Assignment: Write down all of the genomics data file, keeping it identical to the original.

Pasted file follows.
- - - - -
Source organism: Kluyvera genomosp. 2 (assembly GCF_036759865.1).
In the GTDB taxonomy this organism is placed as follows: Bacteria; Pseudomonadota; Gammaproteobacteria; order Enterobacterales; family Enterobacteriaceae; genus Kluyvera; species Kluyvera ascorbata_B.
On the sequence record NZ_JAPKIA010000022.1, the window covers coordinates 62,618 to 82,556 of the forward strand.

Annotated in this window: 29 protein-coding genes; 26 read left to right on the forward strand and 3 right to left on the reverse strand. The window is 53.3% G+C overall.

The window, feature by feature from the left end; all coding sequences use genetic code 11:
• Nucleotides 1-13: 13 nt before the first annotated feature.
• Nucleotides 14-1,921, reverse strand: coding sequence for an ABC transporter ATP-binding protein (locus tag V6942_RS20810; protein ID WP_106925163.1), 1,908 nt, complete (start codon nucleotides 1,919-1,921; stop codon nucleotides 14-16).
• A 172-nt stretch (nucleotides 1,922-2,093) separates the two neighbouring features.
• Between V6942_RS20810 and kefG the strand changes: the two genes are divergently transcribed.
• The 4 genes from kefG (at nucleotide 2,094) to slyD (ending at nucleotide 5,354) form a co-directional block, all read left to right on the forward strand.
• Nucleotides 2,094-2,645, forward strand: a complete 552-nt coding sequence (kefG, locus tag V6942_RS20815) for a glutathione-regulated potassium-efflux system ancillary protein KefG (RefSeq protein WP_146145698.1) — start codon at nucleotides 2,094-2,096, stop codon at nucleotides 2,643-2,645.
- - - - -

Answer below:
Source organism: Kluyvera genomosp. 2 (assembly GCF_036759865.1).
In the GTDB taxonomy this organism is placed as follows: Bacteria; Pseudomonadota; Gammaproteobacteria; order Enterobacterales; family Enterobacteriaceae; genus Kluyvera; species Kluyvera ascorbata_B.
On the sequence record NZ_JAPKIA010000022.1, the window covers coordinates 62,618 to 82,556 of the forward strand.

Annotated in this window: 29 protein-coding genes; 26 read left to right on the forward strand and 3 right to left on the reverse strand. The window is 53.3% G+C overall.

The window, feature by feature from the left end; all coding sequences use genetic code 11:
• Nucleotides 1-13: 13 nt before the first annotated feature.
• Nucleotides 14-1,921, reverse strand: coding sequence for an ABC transporter ATP-binding protein (locus tag V6942_RS20810; protein ID WP_106925163.1), 1,908 nt, complete (start codon nucleotides 1,919-1,921; stop codon nucleotides 14-16).
• A 172-nt stretch (nucleotides 1,922-2,093) separates the two neighbouring features.
• Between V6942_RS20810 and kefG the strand changes: the two genes are divergently transcribed.
• The 4 genes from kefG (at nucleotide 2,094) to slyD (ending at nucleotide 5,354) form a co-directional block, all read left to right on the forward strand.
• Nucleotides 2,094-2,645, forward strand: a complete 552-nt coding sequence (kefG, locus tag V6942_RS20815) for a glutathione-regulated potassium-efflux system ancillary protein KefG (RefSeq protein WP_146145698.1) — start codon at nucleotides 2,094-2,096, stop codon at nucleotides 2,643-2,645.